Author’s note: This marks the end of Book 11, if you hadn’t already guessed. Book 12 will pick up near the end of the honeymoon on 3/23/2021. (Fun fact: this is literally where the term ‘honeymoon’ comes from. The newlyweds were expected to drink mead all through their first month of marriage, as it was […]
The edge of the spiral staircase he hurtled toward marked a bright line between safety and the abyss beyond. Jorir twisted around in midair, reaching with the axe in his hand for the steps. The axe bit caught with a thunk in a join. He hissed in pain as it dislocated his shoulder. Einarr’s boots […]
The public hall where Einarr found the Vidofnings and Brunnings was surprisingly large for a town no bigger than East Port. If Einarr had to take a guess, most of their custom came from ships such as their own, here to call on the Conclave. A cheer went up as the door swung open under […]
The passing of the storm took with it the ever-present gray of the sky of the ships’ graveyard. If there was one advantage they had on the trip out that they had lacked on the way in, it was the lack of fog – at least for the moment. If there was a second, it […]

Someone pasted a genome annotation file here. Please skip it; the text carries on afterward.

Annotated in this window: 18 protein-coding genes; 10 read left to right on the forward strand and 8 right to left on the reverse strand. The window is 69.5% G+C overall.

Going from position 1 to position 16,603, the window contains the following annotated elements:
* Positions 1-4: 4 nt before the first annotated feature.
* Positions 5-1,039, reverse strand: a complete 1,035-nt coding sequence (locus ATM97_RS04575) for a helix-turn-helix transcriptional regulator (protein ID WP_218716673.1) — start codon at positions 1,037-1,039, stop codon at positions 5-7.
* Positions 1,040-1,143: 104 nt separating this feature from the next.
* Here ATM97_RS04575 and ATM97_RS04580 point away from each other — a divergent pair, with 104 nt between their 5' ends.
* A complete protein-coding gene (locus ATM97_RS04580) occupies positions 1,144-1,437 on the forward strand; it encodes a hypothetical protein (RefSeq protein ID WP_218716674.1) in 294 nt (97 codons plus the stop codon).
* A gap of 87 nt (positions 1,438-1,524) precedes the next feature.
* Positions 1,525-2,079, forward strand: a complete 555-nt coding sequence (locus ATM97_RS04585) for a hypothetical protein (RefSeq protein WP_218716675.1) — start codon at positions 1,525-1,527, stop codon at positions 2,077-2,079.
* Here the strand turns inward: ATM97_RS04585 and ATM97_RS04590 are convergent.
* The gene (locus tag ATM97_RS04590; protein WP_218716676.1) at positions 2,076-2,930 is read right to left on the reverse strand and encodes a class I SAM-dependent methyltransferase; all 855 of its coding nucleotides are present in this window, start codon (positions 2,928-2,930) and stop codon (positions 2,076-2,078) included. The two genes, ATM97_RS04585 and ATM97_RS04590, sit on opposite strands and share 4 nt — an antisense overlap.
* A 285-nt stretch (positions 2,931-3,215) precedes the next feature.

“Very good, my Lord. In that case, let me begin with how I won the Isinntog from the Jotün Fraener of Svartlauf.” “The who of where?” “Ah, but surely my Lord should know that story! It was ancient when my grandfather was still a babe. Once, long ago, the elves of Skaergard created a torc […]
An empty seat awaited Einarr near where his father lounged, surprisingly far back in the hall. “Not bad, for your first go,” Stigander muttered in his ear. “Did you think to take anything for yourself?”
He shook his head. “The Isinntog was my share.”
His father grunted. “Generosity is well and good, but never forget that running a ship is costly. If you fail to provide for yourself, you fail to provide for your ship and your crew.”
By the time the Gufuskalam made landfall in the Kjelling lands, not far from where the Vidofnir once again moored, nearly a month had passed since they departed Kem. The seas were smooth and the wind friendly, thanks probably in part to the presence of the Isinntog, and Erik could now move about with the aid of a crutch acquired during their resupply.
I’m going to regret this, Einarr thought even as he fell. The darkness was nearly complete. Nearly, because the Isinntog about Einarr’s neck gave off a faint white glow.
Einarr’s legs plunged into the moldering kitchen refuse of the jotün and his dwarf. The smell that assailed his nose nearly made him vomit. Putrid meat, rancid fat, and rotting vegetables all mingled together in a slimy slurry that, by some miracle, only came to Einarr’s waist. He covered his nose and mouth with a hand.